|Ground:||Trent Bridge, Nottingham|
|Scorecard:||England v India|
|Event:||India in England 2014|
DateLine: 13th July 2014
By Andy Jalil In association with INVESTEC
Nottingham – This Test match will be remembered as a tale of two extraordinary century partnerships for the tenth wicket by both teams for the first time in Test history. Sustaining the mood of the previous evening when he batted for an hour, James Anderson showed his determination not to fail with the bat as he did in the previous Test against Sri Lanka which went within one ball of saving the match. His heroics this time at the crease went all the way to create a Test record for the last wicket of 198. It beat the previous highest of 163 between Ashton Agar and Phil Hughes in the Ashes series last year on this ground.
In a monumental partnership spanning just eight minutes under four hours, Joe Root and Anderson, frustrated India from a stage in the match when it looked that England could well have been put under pressure. Anderson, batting at No. 11, had come to the crease towards the end of the third day’s play with his side trailing by 159. But any hope that India held of a quick end to the last wicket was almost disdainfully dispelled by the England pair.
By close of the fourth day’s play, India on 167 for three were in an overall lead of 128 and while there may possibly be some potential of the match going in favour of either side on the last day, the situation strongly favours a draw. Murali Vijay completed a half century from 119 balls following his hundred in the first innings and Cheteshwar Pujara hit 55 from 101 balls in a 91-run stand to take India to 140 for the early loss of Shikhar Dhawan’s wicket for 29, before both batmen were dismissed by successive balls. Moeen Ali claimed the first two wickets, with a return catch and a stumping respectively and Liam Plunkett had Pujara held at backward point.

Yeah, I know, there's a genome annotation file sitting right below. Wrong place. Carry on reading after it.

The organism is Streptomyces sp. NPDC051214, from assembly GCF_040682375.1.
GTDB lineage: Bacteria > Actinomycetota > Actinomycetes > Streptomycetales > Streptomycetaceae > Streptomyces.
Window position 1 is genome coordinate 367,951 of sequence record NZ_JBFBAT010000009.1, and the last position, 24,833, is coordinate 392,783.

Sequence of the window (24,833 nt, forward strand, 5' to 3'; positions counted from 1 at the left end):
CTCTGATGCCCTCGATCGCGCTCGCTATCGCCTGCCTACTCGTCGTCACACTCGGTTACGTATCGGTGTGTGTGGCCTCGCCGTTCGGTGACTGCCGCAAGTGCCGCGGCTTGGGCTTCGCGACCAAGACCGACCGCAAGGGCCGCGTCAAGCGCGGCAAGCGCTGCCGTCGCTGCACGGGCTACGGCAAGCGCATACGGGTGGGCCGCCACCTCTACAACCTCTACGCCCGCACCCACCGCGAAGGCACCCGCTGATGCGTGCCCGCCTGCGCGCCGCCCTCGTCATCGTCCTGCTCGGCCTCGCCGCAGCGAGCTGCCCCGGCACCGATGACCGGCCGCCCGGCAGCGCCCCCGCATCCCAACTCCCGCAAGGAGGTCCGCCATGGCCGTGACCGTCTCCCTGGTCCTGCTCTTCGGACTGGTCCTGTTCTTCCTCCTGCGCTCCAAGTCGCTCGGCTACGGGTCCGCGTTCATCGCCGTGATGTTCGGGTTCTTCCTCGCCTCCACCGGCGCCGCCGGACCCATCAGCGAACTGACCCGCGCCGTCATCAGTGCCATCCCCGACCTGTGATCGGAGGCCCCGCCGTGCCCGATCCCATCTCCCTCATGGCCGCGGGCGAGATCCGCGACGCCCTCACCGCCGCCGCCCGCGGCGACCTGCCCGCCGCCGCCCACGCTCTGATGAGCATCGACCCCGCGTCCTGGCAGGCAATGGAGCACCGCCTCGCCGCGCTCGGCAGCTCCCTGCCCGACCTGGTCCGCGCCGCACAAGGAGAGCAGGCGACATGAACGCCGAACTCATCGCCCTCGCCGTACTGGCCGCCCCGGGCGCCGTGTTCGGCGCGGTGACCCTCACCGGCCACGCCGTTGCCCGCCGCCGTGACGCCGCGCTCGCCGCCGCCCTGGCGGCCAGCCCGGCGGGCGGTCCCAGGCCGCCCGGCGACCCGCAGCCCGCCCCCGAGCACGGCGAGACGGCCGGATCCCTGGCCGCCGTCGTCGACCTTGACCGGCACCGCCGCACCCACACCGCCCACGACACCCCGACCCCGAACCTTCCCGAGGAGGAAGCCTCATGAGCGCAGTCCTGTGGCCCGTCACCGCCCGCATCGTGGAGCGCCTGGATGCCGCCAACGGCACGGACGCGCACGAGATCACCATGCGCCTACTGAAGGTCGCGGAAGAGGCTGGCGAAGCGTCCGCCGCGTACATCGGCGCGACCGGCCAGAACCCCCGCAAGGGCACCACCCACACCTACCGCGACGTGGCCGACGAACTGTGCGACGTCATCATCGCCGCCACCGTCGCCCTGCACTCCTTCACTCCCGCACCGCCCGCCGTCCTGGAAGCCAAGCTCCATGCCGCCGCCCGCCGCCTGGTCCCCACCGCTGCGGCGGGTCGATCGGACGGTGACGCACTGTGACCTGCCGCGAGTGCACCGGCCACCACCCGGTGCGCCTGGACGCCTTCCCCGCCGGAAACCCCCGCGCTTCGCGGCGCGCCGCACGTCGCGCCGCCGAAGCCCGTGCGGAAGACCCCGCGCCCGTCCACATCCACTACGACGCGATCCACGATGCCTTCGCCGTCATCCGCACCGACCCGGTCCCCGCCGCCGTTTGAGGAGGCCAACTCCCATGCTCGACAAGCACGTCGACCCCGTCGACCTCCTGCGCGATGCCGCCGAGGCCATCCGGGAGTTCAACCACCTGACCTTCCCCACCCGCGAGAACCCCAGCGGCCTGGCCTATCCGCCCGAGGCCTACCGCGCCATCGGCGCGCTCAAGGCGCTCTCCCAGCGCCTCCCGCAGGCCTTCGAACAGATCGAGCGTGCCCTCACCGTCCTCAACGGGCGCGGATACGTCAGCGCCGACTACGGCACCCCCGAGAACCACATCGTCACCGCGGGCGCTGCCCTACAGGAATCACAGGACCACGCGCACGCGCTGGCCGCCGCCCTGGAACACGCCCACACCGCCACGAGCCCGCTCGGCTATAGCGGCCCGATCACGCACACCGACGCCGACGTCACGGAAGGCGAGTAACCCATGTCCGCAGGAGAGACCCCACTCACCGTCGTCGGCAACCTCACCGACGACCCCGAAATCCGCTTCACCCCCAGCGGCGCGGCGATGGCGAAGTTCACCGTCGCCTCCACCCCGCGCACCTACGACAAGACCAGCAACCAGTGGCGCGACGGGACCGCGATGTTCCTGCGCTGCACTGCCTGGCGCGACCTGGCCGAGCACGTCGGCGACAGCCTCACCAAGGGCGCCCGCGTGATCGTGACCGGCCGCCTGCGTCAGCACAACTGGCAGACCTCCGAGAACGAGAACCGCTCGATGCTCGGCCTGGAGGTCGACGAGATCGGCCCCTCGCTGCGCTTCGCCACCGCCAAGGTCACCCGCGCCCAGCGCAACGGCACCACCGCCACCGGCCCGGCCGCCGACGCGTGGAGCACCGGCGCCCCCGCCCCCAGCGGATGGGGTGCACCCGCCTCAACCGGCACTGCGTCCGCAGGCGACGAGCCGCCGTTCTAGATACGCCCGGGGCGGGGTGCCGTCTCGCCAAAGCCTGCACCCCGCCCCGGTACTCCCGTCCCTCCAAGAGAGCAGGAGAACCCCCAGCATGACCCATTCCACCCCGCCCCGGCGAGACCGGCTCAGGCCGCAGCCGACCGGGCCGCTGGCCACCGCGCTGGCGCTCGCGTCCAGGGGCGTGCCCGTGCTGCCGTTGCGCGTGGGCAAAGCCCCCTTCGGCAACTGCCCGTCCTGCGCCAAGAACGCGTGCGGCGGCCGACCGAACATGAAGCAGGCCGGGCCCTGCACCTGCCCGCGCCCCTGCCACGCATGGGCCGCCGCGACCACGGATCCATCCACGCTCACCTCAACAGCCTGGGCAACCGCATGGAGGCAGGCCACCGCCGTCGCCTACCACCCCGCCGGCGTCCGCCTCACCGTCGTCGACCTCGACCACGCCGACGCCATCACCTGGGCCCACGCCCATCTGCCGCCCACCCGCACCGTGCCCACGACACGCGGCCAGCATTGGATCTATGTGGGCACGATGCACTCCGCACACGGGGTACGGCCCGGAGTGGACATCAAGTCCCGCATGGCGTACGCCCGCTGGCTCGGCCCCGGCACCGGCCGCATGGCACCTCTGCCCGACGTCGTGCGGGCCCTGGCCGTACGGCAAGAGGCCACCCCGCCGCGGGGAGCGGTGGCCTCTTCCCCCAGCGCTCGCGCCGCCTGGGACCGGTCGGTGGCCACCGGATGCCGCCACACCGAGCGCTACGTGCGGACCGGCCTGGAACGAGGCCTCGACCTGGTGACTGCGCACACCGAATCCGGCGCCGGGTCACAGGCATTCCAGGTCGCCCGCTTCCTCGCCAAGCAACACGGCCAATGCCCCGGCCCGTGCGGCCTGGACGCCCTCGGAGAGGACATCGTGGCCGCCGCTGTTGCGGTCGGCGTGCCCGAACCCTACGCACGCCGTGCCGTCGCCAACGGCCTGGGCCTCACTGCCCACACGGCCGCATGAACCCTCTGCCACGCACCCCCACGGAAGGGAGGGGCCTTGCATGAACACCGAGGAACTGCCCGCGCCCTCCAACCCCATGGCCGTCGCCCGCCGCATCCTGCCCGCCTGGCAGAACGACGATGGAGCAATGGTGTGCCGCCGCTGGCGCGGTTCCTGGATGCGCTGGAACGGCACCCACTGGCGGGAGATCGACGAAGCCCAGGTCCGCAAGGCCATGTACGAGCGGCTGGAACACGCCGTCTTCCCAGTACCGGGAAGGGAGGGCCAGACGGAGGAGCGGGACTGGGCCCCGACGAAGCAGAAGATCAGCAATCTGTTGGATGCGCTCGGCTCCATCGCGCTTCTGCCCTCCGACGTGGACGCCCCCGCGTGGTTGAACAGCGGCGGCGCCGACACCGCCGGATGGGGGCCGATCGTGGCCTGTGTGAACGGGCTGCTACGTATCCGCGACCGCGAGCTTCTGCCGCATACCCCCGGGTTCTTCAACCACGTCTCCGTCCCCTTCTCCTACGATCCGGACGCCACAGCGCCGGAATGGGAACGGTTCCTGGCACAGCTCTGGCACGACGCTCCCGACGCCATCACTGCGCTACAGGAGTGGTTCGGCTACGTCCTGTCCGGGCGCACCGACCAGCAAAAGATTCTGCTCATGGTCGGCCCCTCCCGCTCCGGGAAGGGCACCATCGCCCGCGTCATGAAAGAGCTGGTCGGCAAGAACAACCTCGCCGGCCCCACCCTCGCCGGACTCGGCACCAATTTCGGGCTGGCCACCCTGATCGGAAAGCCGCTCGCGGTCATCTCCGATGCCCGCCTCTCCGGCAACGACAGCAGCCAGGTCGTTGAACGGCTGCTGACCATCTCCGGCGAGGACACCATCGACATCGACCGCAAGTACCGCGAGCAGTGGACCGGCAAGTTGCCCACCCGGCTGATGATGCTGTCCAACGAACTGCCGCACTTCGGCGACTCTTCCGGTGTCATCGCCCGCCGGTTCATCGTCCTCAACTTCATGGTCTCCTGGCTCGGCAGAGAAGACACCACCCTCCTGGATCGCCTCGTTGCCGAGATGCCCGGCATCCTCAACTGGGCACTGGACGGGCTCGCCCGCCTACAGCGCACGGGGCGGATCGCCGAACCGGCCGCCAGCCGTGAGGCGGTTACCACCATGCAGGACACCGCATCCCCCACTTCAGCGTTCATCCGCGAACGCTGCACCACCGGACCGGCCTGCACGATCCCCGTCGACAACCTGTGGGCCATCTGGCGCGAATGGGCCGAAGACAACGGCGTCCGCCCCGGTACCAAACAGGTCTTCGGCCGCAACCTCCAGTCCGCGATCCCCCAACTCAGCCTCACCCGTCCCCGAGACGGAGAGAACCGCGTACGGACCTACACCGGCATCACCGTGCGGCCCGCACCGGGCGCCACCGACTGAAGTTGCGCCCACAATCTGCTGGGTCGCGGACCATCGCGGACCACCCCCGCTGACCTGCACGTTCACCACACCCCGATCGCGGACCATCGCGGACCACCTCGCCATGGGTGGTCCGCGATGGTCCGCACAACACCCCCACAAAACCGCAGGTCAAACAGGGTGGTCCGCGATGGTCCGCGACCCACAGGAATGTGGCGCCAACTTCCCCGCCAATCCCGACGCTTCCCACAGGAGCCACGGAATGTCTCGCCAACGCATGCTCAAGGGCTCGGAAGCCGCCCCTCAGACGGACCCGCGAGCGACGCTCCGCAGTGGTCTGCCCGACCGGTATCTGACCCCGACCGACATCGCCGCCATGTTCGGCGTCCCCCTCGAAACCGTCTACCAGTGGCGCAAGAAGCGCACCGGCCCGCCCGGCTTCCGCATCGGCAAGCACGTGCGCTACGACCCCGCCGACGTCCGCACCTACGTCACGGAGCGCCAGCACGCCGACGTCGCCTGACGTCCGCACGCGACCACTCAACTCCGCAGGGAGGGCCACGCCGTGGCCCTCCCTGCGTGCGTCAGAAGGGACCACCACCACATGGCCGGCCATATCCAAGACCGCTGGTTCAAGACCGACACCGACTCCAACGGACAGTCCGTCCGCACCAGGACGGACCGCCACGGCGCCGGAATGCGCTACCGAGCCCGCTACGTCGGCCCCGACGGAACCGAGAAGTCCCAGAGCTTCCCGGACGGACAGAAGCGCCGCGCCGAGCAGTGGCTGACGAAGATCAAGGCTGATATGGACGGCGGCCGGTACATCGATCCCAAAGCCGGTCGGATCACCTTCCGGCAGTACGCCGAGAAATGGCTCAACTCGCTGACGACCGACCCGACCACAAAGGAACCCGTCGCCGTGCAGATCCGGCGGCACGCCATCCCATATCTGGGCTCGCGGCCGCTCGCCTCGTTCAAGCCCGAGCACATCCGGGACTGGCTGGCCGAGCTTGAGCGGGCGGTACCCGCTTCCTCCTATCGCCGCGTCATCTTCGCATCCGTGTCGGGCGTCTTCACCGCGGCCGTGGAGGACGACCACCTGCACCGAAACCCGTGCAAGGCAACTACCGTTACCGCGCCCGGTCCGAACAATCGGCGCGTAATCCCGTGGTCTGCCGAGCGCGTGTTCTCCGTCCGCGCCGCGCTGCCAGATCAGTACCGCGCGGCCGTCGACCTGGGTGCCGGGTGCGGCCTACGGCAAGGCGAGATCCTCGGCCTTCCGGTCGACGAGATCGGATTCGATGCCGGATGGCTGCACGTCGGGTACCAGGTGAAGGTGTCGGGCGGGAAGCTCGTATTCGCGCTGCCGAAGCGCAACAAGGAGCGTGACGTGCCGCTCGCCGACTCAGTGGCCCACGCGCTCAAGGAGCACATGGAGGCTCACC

In the England innings, helped by a slow pitch with a low bounce, which gave no favours to the bowlers, Root led the resistance at first defensively batting with admirable support from Anderson and then as their innings progressed so did their attacking shots. Resuming on the overnight total of 352 for nine, with his score on 78, Root soon went into the nineties with two fours along the way.
He then took two fours off consecutive balls from Mohammed Shami, a beautiful cover drive, the style of which was textbook stuff followed by a similar shot but a little squarer to cover point which took him to his fourth Test hundred. Anderson, who had passed his previous highest Test score of 34, soon brought up his maiden Test half century from 61 balls when he pulled Shami for his eleventh four.
He went past England’s previous highest by a No. 11 which was 59 not out by John Snow against West Indies at the Oval in 1966. On taking England to 429 for nine they went past the highest tenth wicket stand of 130 for England which had had been put up by R.E. Foster and W. Rhodes in 1903. Meanwhile Anderson on 60 was dropped behind the stumps off the bowling of Shami but that did not deter the left-hander from playing forceful strokes.
At lunch England were 485 for nine with Root on 143 and Anderson on 81. After the break Root got to the milestone of 150 but Anderson, without adding to his score was finally dismissed – having faced 130 balls over – when he became Bhuvneshwar Kumar’s fifth victim, edging him to second slip. On 496 all out, England had taken an unlikely first innings lead of 39. Root’s brilliant effort over six and three quarter hours had taken him to an unbeaten 154 from 295 balls.
(Article: The opinions expressed in this article are those of the author only.
Copyright © 2014 Andy Jalil)